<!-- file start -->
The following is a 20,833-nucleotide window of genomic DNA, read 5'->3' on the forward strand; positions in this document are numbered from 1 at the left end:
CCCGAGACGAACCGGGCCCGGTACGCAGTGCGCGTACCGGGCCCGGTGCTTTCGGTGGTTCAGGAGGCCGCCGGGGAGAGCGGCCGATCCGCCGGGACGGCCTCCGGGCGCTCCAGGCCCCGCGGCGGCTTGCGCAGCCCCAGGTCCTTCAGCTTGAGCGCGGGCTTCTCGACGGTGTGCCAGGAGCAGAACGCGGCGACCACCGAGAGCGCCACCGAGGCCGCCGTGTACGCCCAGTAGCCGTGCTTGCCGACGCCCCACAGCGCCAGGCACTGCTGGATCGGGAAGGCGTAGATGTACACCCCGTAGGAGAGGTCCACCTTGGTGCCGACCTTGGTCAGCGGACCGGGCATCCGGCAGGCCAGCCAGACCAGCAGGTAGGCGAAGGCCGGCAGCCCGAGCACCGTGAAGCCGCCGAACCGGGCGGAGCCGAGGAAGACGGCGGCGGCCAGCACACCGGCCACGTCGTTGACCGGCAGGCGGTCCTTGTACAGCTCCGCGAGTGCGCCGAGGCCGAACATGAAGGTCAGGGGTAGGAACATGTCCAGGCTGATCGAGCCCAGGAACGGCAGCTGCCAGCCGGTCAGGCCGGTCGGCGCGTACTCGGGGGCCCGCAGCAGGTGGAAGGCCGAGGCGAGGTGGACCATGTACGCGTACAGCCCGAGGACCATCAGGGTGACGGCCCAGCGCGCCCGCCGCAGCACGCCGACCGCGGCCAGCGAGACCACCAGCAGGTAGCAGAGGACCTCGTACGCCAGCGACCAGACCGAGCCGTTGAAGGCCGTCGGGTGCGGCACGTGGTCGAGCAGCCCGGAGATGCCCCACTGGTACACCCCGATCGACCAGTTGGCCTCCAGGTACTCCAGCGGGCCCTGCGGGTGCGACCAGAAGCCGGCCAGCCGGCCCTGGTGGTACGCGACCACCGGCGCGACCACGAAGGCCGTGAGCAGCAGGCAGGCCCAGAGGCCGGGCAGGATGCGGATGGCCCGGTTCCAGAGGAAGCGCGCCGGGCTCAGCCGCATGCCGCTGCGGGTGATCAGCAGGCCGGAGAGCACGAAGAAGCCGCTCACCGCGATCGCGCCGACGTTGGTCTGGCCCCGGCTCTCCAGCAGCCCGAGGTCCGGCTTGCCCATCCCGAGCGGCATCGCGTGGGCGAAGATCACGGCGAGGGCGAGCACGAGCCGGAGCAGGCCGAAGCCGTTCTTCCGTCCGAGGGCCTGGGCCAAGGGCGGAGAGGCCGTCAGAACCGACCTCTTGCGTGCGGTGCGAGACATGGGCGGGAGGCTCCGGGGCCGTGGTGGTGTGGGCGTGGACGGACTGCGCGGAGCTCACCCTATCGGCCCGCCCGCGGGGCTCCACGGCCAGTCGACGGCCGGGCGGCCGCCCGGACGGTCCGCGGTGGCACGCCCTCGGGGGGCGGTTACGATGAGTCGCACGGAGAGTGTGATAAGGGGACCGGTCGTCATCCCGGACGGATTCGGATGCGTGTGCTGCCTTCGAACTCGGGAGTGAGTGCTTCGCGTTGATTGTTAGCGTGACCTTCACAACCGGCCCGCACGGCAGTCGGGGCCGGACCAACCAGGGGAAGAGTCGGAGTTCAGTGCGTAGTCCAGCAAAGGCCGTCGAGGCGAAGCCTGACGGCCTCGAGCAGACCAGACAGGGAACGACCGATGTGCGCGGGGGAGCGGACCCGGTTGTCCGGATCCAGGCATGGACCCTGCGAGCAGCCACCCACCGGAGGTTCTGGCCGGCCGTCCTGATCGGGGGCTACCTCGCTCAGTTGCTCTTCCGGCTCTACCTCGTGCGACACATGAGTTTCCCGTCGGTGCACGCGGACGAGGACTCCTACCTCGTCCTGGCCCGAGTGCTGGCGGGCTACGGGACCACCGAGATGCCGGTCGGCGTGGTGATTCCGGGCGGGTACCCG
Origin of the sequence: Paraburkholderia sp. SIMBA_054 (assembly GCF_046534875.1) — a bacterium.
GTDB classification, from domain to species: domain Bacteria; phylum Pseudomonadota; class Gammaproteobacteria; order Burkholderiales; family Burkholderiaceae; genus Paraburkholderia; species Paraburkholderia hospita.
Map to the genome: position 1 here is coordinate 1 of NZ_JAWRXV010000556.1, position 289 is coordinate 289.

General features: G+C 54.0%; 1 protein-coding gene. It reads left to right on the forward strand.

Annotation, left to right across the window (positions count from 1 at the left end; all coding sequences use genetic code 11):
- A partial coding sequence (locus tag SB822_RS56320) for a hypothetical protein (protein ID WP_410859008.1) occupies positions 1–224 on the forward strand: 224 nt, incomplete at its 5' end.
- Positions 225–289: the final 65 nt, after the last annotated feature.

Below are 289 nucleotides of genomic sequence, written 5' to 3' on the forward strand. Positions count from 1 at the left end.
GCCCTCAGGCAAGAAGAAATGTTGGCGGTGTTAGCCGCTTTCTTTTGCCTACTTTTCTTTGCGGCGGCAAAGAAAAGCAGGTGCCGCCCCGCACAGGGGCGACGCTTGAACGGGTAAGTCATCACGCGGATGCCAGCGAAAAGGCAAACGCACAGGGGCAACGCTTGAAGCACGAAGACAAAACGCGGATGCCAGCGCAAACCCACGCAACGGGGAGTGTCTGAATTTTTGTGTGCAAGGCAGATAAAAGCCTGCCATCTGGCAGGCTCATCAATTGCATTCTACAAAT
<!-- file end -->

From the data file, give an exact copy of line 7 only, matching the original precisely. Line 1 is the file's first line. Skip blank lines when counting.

Annotation, left to right across the window (positions count from 1 at the left end; all coding sequences use genetic code 11):